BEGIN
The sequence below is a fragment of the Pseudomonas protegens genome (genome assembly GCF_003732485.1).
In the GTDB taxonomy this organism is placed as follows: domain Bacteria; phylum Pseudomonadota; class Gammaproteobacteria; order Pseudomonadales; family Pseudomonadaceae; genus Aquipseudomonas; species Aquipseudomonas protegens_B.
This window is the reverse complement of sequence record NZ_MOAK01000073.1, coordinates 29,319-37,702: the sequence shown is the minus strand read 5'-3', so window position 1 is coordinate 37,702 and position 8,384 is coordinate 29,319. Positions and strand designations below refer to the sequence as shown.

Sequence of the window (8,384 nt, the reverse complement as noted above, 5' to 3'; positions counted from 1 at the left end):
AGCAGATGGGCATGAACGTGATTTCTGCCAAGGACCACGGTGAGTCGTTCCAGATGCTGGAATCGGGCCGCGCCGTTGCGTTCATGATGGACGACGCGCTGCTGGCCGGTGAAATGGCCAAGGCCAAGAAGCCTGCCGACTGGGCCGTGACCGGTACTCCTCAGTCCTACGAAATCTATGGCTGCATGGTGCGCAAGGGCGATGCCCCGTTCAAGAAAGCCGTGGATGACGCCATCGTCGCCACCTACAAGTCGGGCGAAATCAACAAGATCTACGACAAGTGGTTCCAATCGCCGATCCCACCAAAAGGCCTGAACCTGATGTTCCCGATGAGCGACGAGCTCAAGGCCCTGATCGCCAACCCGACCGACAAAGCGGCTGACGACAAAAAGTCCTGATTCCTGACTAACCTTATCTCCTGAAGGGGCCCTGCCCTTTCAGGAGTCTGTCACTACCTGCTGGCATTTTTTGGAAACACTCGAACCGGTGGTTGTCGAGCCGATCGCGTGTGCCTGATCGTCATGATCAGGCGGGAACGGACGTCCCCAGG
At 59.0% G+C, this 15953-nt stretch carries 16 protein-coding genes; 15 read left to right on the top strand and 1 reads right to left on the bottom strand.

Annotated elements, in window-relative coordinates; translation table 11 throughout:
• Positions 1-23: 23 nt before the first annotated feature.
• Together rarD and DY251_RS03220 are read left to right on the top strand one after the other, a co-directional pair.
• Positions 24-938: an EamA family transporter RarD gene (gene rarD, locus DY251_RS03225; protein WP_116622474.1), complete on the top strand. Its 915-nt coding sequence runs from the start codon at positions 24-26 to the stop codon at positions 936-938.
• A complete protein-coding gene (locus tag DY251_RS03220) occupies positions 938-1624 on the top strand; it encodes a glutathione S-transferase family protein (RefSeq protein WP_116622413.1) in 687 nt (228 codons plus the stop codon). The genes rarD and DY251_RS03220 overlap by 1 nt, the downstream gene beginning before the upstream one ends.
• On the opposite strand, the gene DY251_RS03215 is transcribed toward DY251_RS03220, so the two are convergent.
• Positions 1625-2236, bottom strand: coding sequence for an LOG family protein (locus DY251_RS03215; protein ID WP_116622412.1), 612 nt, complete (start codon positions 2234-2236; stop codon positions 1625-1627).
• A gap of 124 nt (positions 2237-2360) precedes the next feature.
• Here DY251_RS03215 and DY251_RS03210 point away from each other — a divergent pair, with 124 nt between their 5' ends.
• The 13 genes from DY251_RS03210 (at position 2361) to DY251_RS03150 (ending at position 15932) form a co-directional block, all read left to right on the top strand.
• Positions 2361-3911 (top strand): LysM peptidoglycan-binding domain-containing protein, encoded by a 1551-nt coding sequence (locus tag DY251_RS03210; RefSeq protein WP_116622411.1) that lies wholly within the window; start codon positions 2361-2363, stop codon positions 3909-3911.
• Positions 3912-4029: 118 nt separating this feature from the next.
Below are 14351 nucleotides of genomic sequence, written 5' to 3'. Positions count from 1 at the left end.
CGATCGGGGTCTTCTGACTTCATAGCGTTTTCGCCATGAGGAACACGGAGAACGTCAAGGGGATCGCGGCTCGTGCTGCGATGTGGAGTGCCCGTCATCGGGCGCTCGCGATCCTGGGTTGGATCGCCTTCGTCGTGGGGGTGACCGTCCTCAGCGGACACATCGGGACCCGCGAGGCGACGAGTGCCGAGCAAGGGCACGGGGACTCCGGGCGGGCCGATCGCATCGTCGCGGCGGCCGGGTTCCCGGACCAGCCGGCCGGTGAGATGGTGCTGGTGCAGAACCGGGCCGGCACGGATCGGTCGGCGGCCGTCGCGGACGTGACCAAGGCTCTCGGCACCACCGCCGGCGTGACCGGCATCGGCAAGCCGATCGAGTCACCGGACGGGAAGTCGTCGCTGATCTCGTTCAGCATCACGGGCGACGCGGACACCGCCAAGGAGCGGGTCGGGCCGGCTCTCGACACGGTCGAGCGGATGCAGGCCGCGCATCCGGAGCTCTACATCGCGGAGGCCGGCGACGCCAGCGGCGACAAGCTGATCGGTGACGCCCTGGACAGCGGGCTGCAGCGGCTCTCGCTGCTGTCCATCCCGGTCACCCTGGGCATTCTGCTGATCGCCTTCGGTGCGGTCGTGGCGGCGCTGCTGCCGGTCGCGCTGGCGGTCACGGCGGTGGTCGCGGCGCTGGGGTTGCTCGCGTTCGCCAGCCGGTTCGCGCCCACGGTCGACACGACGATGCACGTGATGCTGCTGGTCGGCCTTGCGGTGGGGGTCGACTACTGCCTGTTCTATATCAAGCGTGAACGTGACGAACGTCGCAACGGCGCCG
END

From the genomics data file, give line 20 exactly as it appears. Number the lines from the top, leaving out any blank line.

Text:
CGATCGGGGTCTTCTGACTTCATAGCGTTTTCGCCATGAGGAACACGGAGAACGTCAAGGGGATCGCGGCTCGTGCTGCGATGTGGAGTGCCCGTCATCGGGCGCTCGCGATCCTGGGTTGGATCGCCTTCGTCGTGGGGGTGACCGTCCTCAGCGGACACATCGGGACCCGCGAGGCGACGAGTGCCGAGCAAGGGCACGGGGACTCCGGGCGGGCCGATCGCATCGTCGCGGCGGCCGGGTTCCCGGACCAGCCGGCCGGTGAGATGGTGCTGGTGCAGAACCGGGCCGGCACGGATCGGTCGGCGGCCGTCGCGGACGTGACCAAGGCTCTCGGCACCACCGCCGGCGTGACCGGCATCGGCAAGCCGATCGAGTCACCGGACGGGAAGTCGTCGCTGATCTCGTTCAGCATCACGGGCGACGCGGACACCGCCAAGGAGCGGGTCGGGCCGGCTCTCGACACGGTCGAGCGGATGCAGGCCGCGCATCCGGAGCTCTACATCGCGGAGGCCGGCGACGCCAGCGGCGACAAGCTGATCGGTGACGCCCTGGACAGCGGGCTGCAGCGGCTCTCGCTGCTGTCCATCCCGGTCACCCTGGGCATTCTGCTGATCGCCTTCGGTGCGGTCGTGGCGGCGCTGCTGCCGGTCGCGCTGGCGGTCACGGCGGTGGTCGCGGCGCTGGGGTTGCTCGCGTTCGCCAGCCGGTTCGCGCCCACGGTCGACACGACGATGCACGTGATGCTGCTGGTCGGCCTTGCGGTGGGGGTCGACTACTGCCTGTTCTATATCAAGCGTGAACGTGACGAACGTCGCAACGGCGCCG